Lily Eskelsen Garcia, president of the National Education Association, is among those calling for action. (Marvin Joseph/The Washington Post)

Enough, Congress!

Time to finally get rid of No Child Left Behind.

That’s the message that the nation’s two largest teachers unions and eight other major education groups, including the National PTA, are planning to deliver at a Tuesday news conference. They want the Senate to vote on a bill to revise No Child Left Behind, the long-expired and widely reviled federal education law.

The Senate’s education committee supported the bipartisan bill with a rare unanimous vote two months ago, but floor debate keeps getting pushed off by other issues — including, mostly recently, legislation related to President Obama’s trade agenda.

“Once again, a group of politicians has said we really, really care about kids, except that they’re not the most important thing that we’re going to do this week,” said Lily Eskelsen Garcia, president of the National Education Association. “It’s time that kids are the most important thing that can come before the Senate.”

Eskelsen said that Congress could miss a rare window of opportunity to end an “absolutely failed education policy” if it doesn’t act soon.

In addition to the National PTA and the NEA, which represents 3 million teachers nationwide, the groups calling for action include the American Federation of Teachers, the Council of Chief State School Officers and organizations representing principals, superintendents and school boards.

The 2002 No Child Left Behind law in 2002 required schools to meet annual test-score targets or face an escalating series of sanctions. As more and more schools failed to meet targets, the law became increasingly indefensible, and Education Secretary Arne Duncan offered waivers from the most burdensome provisions to states that were willing to adopt policies favored by the Obama administration, including teacher evaluations based in part on test scores.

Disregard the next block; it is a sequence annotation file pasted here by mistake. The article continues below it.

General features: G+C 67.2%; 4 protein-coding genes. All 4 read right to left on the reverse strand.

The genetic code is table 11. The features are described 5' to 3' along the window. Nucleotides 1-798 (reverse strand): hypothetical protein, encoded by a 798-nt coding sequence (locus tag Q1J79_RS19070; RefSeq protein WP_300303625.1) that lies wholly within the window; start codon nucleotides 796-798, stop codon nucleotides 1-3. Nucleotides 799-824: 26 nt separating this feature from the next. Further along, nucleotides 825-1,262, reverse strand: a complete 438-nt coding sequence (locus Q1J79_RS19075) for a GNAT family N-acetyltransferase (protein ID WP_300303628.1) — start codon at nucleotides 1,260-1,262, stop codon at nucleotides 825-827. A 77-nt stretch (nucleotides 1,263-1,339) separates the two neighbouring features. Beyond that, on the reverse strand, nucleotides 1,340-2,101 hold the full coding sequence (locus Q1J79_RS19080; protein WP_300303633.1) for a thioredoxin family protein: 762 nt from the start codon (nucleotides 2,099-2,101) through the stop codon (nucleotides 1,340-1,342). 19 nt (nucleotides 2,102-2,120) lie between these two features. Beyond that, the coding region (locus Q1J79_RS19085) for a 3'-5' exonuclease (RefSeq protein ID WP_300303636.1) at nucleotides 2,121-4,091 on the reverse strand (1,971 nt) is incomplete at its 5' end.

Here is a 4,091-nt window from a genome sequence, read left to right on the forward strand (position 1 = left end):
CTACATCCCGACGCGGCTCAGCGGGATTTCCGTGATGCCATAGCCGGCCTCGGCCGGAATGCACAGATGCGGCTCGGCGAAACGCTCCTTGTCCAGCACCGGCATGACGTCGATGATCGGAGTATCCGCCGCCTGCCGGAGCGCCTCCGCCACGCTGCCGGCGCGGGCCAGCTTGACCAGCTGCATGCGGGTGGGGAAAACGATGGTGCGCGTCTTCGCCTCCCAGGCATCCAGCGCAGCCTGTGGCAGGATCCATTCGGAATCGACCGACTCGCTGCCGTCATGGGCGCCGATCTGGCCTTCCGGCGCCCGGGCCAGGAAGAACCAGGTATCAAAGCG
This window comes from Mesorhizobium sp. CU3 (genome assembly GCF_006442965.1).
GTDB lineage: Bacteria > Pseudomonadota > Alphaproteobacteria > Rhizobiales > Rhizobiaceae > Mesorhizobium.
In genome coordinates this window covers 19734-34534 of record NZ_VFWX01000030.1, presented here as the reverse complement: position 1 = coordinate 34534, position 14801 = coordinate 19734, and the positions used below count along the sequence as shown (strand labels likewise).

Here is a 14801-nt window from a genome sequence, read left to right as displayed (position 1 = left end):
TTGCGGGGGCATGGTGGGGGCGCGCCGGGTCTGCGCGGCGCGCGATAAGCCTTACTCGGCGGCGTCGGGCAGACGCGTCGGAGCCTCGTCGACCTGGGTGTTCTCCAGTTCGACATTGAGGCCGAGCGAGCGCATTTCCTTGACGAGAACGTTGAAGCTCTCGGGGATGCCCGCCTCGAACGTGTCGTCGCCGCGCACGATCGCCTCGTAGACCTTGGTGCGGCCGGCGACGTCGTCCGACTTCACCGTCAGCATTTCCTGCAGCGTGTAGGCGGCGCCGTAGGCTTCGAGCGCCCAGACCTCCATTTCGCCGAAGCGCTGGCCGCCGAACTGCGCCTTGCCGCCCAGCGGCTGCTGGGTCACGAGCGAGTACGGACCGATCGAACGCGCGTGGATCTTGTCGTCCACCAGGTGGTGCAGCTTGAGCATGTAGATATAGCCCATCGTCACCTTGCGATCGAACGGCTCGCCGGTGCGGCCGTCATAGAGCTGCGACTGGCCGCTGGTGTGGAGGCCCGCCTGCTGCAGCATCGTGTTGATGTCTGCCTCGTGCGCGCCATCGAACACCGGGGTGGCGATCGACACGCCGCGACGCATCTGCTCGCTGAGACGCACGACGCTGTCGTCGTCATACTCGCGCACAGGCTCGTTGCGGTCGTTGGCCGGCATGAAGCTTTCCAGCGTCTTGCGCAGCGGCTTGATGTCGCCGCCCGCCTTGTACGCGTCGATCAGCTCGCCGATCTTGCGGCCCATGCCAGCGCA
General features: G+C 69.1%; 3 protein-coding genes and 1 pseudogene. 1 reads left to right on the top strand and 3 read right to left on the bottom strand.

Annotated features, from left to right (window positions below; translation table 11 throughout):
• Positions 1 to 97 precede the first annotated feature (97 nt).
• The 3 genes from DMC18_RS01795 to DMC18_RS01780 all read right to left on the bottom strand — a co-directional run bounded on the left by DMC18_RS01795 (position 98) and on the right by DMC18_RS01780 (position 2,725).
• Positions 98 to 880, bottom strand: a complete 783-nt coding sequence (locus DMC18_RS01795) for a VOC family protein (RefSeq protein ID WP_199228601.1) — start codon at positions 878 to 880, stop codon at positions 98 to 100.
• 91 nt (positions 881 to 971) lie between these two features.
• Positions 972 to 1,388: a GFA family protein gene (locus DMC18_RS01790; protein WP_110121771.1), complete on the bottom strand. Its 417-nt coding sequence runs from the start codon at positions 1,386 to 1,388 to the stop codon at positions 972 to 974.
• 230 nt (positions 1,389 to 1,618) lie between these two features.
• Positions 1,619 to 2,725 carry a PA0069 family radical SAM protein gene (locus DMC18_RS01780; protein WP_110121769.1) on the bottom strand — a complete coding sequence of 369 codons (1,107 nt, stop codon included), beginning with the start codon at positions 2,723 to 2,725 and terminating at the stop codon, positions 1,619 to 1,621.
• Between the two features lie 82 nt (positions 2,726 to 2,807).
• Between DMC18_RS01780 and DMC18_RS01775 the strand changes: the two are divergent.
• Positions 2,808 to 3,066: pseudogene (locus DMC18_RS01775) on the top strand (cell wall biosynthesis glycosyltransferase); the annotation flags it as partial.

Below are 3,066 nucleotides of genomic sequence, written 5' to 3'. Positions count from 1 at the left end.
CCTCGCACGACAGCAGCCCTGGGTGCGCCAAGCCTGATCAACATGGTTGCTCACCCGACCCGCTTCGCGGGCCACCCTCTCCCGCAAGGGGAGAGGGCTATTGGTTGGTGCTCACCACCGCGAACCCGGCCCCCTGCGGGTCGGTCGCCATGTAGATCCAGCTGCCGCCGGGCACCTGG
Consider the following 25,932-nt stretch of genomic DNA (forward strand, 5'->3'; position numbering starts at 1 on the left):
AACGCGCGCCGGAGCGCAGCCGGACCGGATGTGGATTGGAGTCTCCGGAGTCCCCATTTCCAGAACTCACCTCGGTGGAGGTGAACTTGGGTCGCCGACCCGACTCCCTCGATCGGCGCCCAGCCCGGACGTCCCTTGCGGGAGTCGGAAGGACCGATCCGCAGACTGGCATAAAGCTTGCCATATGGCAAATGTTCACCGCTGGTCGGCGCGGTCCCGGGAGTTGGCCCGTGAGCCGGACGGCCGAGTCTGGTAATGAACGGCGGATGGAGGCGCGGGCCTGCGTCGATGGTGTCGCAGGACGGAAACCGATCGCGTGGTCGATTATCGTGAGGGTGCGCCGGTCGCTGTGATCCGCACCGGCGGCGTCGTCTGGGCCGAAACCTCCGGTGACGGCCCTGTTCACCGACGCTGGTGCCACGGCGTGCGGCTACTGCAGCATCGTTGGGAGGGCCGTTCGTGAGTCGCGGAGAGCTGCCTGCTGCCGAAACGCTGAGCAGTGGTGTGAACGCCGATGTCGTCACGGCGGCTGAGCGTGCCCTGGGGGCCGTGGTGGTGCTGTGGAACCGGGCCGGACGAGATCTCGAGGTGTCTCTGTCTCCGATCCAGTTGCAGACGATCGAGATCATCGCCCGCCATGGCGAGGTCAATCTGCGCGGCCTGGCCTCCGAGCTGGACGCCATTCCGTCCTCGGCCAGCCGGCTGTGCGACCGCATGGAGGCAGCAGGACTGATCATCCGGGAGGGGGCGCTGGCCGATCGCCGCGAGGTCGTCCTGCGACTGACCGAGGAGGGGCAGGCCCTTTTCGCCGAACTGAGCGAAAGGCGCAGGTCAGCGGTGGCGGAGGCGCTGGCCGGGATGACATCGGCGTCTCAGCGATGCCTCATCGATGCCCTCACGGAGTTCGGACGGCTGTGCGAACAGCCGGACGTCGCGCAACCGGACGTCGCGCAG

Lawmakers from both sides of the political spectrum are eager to do away with the law — some because they see it as punitive and overly focused on standardized tests and others because they want to see the federal government wield far less influence in education.

But for all the disgust with No Child Left Behind, it has managed to persist eight years after passing its expiration date because Congress has been unable to agree on an alternative. The current Senate bill, a compromise hammered out by Sen. Lamar Alexander (R-Tenn.) and Sen. Patty Murray (D-Wash.), chairman and ranking member of the education committee, has given many advocates hope that change is within reach.

“We’re tired of being patient,” said G.A. Bouie, a Kansas principal who serves as president of the National Association of Secondary School Principals, in remarks prepared for Tuesday’s news conference.

The earliest the Senate bill — known as the Every Child Achieves Act — could come to the floor is now sometime after the July 4th break. Alexander has said that he hopes the bill will come up for debate in July.

But that debate could get pushed back to August or beyond. The longer it is put off, the more likely it is to become tangled in — or derailed by — other events, including partisan budget politics and the 2016 presidential contest.

And a vote in the Senate is just the beginning. The House would need to either pass the Senate bill or its own version. And President Obama would have to be willing to sign whatever compromise emerges.

It’s a long road, but many education advocates remain hopeful that this is the beginning of a real goodbye to No Child Left Behind.

“We’re pleased that both houses of Congress are finally moving on this, and we think there’s real energy on this,” said Thomas Gentzel, executive director of the National School Boards Association. “I think there’s a lot of momentum behind it.”